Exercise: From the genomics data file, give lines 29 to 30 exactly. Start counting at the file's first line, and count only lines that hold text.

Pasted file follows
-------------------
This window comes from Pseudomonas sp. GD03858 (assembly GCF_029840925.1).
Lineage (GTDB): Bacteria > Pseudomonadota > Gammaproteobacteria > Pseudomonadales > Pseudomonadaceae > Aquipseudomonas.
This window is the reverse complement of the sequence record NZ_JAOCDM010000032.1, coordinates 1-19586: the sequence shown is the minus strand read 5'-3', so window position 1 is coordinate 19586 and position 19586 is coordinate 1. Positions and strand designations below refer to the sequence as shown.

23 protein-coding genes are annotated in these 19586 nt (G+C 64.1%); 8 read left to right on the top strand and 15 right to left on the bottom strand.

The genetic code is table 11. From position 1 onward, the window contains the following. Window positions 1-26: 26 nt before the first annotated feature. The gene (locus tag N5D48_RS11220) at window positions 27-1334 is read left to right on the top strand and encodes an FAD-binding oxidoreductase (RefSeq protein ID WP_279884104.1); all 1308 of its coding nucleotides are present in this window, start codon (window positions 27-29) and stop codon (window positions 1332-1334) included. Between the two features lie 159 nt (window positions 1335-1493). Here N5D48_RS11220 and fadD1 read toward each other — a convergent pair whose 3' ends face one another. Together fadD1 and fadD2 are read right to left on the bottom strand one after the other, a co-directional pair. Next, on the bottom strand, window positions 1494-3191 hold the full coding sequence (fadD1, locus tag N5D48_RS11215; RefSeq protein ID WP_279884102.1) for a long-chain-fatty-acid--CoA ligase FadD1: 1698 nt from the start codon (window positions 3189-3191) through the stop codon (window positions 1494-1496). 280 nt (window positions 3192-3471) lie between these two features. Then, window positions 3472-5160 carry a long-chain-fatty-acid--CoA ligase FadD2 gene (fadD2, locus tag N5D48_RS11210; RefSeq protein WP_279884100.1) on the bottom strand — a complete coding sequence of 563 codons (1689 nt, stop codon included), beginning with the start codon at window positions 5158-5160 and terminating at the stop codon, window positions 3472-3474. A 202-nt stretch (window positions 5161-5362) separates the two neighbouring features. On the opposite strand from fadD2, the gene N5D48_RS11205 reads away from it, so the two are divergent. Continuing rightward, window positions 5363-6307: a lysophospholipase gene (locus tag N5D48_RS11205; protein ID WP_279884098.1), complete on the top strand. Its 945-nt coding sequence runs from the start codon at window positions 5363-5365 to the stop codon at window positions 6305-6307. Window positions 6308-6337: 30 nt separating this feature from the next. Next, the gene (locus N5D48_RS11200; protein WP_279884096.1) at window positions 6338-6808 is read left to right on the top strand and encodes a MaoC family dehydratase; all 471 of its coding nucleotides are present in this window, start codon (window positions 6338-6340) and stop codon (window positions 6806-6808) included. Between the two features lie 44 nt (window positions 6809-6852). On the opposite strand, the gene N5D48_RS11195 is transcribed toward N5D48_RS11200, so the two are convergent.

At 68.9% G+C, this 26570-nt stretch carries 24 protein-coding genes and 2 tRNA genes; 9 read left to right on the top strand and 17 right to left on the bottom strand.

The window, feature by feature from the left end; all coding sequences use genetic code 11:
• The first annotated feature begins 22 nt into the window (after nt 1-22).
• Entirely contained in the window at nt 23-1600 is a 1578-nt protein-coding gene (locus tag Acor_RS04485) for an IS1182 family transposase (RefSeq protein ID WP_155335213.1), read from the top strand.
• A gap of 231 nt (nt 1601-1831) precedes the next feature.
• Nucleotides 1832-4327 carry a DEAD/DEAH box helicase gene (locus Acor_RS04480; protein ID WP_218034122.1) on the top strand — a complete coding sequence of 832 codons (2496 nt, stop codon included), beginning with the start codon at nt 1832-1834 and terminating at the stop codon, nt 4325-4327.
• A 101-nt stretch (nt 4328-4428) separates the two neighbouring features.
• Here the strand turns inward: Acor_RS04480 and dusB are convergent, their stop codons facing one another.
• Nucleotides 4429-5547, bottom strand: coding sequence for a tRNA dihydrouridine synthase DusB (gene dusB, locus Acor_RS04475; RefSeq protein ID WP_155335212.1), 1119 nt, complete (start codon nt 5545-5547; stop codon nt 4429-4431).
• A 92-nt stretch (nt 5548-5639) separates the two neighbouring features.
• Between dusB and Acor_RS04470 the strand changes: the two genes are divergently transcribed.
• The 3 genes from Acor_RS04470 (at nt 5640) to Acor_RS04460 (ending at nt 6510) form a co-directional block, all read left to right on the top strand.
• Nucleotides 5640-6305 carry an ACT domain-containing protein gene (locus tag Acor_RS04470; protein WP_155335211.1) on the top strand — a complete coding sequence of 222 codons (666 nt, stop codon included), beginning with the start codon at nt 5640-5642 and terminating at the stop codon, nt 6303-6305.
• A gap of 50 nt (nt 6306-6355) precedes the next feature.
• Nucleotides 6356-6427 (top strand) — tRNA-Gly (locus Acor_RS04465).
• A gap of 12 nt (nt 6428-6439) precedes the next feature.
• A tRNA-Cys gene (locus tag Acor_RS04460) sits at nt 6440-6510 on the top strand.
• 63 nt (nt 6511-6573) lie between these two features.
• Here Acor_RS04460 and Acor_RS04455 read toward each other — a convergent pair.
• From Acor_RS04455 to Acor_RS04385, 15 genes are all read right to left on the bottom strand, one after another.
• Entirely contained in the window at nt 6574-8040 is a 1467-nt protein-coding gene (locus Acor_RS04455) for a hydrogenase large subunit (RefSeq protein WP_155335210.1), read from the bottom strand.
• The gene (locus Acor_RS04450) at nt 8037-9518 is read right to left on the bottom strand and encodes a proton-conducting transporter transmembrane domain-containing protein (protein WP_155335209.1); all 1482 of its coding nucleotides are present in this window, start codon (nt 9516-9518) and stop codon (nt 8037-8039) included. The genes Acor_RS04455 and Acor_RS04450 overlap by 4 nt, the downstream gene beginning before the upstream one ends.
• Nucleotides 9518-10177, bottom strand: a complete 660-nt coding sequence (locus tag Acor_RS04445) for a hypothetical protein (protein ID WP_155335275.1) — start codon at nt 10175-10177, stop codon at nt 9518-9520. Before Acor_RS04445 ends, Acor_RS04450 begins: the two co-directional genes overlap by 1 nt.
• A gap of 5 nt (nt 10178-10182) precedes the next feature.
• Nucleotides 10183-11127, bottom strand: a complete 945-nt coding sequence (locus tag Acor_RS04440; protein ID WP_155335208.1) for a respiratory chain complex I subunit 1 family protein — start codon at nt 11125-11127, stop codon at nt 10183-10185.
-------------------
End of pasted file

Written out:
• A gap of 5 nt (nt 10178-10182) precedes the next feature.
• Nucleotides 10183-11127, bottom strand: a complete 945-nt coding sequence (locus tag Acor_RS04440; protein ID WP_155335208.1) for a respiratory chain complex I subunit 1 family protein — start codon at nt 11125-11127, stop codon at nt 10183-10185.